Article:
• The size of the public area;
  • The number of people present;
  • The reason that the respondent was present;
  • The length of time that the respondent and petitioner were in proximity; and
  • Whether the respondent knew or should have known that the protected party was present.  

Stay-away orders can prohibit indirect contact with protected parties, such as:

  • Phone calls;
  • Mail;
  • E-mail;
  • Letters;
  • And contact through third parties.  

Stay-away orders will not penalize unintentional contact.    

Other Remedies for Illinois Orders of Protection

In addition to exclusive possession of a residence and stay-away orders, Illinois courts may include the following remedies in an order of protection:

  • Counseling:  The court may order that the respondent attend various forms of counseling for a particular time period.
  • Exclusive Possession of Personal Property: The court may award the petitioner exclusive possession of personal property that is owned by the petitioner or that is jointly owned by the petitioner and the respondent.  “Personal property” includes any property other than real estate.  In determining whether to award exclusive possession of personal property, courts will apply the balancing of hardships test discussed above.  
  • Parenting Time and Responsibilities:  The court may allocate parenting time and responsibilities, including restricting the respondent’s visitation rights.  Check out our article: Allocation of Parenting Time and Responsibility in Illinois Orders of Protection
  • Payment of Child Support or Maintenance: Orders of protection can include an order to pay any child support or maintenance that the law requires.  This remedy is only available after personal service and a hearing, and is not available for emergency orders of protection.   
  • Money Damages for Losses:  The court can order the respondent to pay petitioner for losses suffered as a direct result of abuse, neglect or exploitation, including attorney fees and court costs, moving expenses, medical expenses, lost wages, repair or replacement cost of damaged or stolen property, and expenses for temporary shelter and meals.  This remedy is only available after personal service and a hearing, and is not available for emergency orders of protection.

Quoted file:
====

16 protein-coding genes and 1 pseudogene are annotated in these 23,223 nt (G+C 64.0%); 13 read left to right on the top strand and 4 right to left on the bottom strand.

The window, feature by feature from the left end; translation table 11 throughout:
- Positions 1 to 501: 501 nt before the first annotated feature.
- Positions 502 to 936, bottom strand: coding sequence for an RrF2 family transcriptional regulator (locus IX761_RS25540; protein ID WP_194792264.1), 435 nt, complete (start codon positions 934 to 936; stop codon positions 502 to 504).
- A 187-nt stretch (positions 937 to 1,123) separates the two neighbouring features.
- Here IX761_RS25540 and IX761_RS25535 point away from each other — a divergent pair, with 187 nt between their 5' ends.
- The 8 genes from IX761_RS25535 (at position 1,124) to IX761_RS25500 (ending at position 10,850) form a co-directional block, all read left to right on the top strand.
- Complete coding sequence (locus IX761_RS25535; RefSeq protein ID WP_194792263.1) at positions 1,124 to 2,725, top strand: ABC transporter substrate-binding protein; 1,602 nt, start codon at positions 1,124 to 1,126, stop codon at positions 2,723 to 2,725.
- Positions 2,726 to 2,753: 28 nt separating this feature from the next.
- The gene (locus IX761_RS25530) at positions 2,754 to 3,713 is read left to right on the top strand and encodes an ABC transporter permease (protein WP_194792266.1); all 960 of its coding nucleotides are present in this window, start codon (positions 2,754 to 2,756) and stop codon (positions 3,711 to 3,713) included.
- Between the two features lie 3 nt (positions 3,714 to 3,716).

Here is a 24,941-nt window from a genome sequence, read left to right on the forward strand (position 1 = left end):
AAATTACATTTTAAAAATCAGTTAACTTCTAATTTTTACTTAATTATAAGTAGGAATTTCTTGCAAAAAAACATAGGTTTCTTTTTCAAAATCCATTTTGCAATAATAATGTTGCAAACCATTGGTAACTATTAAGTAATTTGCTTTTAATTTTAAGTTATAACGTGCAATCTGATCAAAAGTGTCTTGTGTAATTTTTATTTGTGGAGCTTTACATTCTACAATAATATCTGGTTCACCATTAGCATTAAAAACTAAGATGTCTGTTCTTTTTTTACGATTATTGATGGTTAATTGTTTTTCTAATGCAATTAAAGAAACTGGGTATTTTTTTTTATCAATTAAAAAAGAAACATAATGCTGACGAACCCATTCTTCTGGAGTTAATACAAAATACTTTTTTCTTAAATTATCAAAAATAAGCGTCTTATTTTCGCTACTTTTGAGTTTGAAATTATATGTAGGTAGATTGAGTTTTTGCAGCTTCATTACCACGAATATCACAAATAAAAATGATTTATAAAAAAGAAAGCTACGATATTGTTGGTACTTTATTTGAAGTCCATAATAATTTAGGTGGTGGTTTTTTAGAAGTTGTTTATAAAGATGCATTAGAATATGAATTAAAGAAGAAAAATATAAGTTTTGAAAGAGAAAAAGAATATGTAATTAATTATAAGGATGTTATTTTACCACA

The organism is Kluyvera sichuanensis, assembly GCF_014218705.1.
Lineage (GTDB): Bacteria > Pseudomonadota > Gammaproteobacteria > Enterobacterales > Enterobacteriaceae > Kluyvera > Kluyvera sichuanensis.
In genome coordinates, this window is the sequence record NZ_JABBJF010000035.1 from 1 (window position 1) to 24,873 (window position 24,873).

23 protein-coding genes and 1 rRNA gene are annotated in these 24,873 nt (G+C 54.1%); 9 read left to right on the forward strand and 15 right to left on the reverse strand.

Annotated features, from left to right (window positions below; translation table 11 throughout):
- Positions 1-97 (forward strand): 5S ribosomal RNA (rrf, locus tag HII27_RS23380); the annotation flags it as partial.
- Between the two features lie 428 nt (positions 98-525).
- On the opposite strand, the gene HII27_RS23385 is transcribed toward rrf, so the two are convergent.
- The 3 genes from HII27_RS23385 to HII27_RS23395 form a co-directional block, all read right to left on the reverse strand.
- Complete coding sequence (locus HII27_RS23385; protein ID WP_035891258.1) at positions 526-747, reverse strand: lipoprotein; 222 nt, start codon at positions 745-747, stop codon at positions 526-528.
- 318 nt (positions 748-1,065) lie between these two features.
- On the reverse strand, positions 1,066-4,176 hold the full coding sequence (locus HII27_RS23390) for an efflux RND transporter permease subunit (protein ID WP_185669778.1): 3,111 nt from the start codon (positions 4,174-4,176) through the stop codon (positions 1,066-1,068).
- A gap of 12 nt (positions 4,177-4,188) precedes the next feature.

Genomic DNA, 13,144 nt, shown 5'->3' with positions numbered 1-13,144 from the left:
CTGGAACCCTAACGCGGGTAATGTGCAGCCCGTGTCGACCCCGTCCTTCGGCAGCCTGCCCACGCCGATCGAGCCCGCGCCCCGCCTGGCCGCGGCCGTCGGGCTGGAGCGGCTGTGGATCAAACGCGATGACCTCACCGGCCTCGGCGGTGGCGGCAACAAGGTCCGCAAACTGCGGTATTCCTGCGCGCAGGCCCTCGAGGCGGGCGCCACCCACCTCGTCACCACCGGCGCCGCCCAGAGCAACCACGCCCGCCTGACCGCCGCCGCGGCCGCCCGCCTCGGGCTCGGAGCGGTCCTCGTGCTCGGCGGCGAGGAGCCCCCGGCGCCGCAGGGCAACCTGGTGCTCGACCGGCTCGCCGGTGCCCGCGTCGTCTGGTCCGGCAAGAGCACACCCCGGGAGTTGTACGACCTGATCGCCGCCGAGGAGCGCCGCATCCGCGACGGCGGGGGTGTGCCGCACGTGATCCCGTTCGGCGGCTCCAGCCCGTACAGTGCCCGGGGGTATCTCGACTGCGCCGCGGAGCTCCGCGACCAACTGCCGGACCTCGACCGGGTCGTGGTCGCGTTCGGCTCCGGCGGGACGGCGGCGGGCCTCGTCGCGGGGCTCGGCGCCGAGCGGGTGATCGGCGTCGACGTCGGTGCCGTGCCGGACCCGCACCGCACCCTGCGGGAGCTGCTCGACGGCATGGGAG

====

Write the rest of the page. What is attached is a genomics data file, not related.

• Prohibition of Entry: An order of protection may prohibit the respondent from entering or remaining in a shared residence while the respondent is under the influence of alcohol or drugs.
  • Restrictions on Possession of Firearms: The court may prohibit or restrict the respondent from possessing firearms during the duration of the order.  This remedy requires personal service and a hearing, and is not available for emergency orders of protection.
  • Injunctions: The court may issue an injunction, which is an order requiring the respondent to take or refrain from a particular action.  The standard that the court uses in determining whether to issue an injunction is whether the injunction is necessary to prevent abuse or effect another remedy that has been ordered.  In issuing an injunction the court will apply the balancing of hardships test discussed above.
Disclaimer: The information provided on this blog is intended for general informational purposes only and should not be construed as legal advice on any subject matter. This information is not intended to create, and receipt or viewing does not constitute an attorney-client relationship. Each individual's legal needs are unique, and these materials may not be applicable to your legal situation. Always seek the advice of a competent attorney with any questions you may have regarding a legal issue. Do not disregard professional legal advice or delay in seeking it because of something you have read on this blog.